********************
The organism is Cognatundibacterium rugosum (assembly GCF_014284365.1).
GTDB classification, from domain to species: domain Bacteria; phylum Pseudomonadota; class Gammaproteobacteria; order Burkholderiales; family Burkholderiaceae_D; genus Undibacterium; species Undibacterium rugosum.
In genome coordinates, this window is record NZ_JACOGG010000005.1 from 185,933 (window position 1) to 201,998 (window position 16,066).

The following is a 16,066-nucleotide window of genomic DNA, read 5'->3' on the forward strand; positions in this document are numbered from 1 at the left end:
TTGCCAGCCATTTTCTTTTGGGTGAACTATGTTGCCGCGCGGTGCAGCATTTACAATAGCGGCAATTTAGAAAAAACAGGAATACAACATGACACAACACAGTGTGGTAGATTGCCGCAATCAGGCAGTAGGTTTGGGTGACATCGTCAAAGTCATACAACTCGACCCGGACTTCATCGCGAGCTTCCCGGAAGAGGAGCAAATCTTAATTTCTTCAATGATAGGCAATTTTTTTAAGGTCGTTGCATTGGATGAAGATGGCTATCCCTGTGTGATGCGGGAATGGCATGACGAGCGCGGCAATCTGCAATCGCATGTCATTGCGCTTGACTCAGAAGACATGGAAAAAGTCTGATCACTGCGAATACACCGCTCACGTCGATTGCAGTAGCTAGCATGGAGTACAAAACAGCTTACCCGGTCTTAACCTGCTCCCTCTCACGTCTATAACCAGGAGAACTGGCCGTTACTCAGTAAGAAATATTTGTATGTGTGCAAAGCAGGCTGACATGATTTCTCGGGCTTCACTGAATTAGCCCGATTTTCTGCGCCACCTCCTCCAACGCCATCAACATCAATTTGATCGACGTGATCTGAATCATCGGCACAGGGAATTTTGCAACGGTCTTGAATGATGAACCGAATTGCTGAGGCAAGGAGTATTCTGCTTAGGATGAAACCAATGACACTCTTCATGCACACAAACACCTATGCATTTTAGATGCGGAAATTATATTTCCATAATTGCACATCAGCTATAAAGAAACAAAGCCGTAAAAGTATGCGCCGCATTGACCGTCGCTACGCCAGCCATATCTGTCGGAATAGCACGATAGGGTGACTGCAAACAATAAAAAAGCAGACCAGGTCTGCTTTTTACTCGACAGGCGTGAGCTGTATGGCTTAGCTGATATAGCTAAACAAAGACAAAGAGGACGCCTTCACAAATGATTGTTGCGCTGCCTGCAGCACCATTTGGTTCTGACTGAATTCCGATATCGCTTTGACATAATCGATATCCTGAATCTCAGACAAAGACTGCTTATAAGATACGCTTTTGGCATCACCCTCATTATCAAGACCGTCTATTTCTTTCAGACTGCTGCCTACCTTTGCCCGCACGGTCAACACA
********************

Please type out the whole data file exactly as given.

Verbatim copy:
The organism is Cognatundibacterium rugosum (assembly GCF_014284365.1).
GTDB classification, from domain to species: domain Bacteria; phylum Pseudomonadota; class Gammaproteobacteria; order Burkholderiales; family Burkholderiaceae_D; genus Undibacterium; species Undibacterium rugosum.
In genome coordinates, this window is record NZ_JACOGG010000005.1 from 185,933 (window position 1) to 201,998 (window position 16,066).

The following is a 16,066-nucleotide window of genomic DNA, read 5'->3' on the forward strand; positions in this document are numbered from 1 at the left end:
TTGCCAGCCATTTTCTTTTGGGTGAACTATGTTGCCGCGCGGTGCAGCATTTACAATAGCGGCAATTTAGAAAAAACAGGAATACAACATGACACAACACAGTGTGGTAGATTGCCGCAATCAGGCAGTAGGTTTGGGTGACATCGTCAAAGTCATACAACTCGACCCGGACTTCATCGCGAGCTTCCCGGAAGAGGAGCAAATCTTAATTTCTTCAATGATAGGCAATTTTTTTAAGGTCGTTGCATTGGATGAAGATGGCTATCCCTGTGTGATGCGGGAATGGCATGACGAGCGCGGCAATCTGCAATCGCATGTCATTGCGCTTGACTCAGAAGACATGGAAAAAGTCTGATCACTGCGAATACACCGCTCACGTCGATTGCAGTAGCTAGCATGGAGTACAAAACAGCTTACCCGGTCTTAACCTGCTCCCTCTCACGTCTATAACCAGGAGAACTGGCCGTTACTCAGTAAGAAATATTTGTATGTGTGCAAAGCAGGCTGACATGATTTCTCGGGCTTCACTGAATTAGCCCGATTTTCTGCGCCACCTCCTCCAACGCCATCAACATCAATTTGATCGACGTGATCTGAATCATCGGCACAGGGAATTTTGCAACGGTCTTGAATGATGAACCGAATTGCTGAGGCAAGGAGTATTCTGCTTAGGATGAAACCAATGACACTCTTCATGCACACAAACACCTATGCATTTTAGATGCGGAAATTATATTTCCATAATTGCACATCAGCTATAAAGAAACAAAGCCGTAAAAGTATGCGCCGCATTGACCGTCGCTACGCCAGCCATATCTGTCGGAATAGCACGATAGGGTGACTGCAAACAATAAAAAAGCAGACCAGGTCTGCTTTTTACTCGACAGGCGTGAGCTGTATGGCTTAGCTGATATAGCTAAACAAAGACAAAGAGGACGCCTTCACAAATGATTGTTGCGCTGCCTGCAGCACCATTTGGTTCTGACTGAATTCCGATATCGCTTTGACATAATCGATATCCTGAATCTCAGACAAAGACTGCTTATAAGATACGCTTTTGGCATCACCCTCATTATCAAGACCGTCTATTTCTTTCAGACTGCTGCCTACCTTTGCCCGCACGGTCAACACA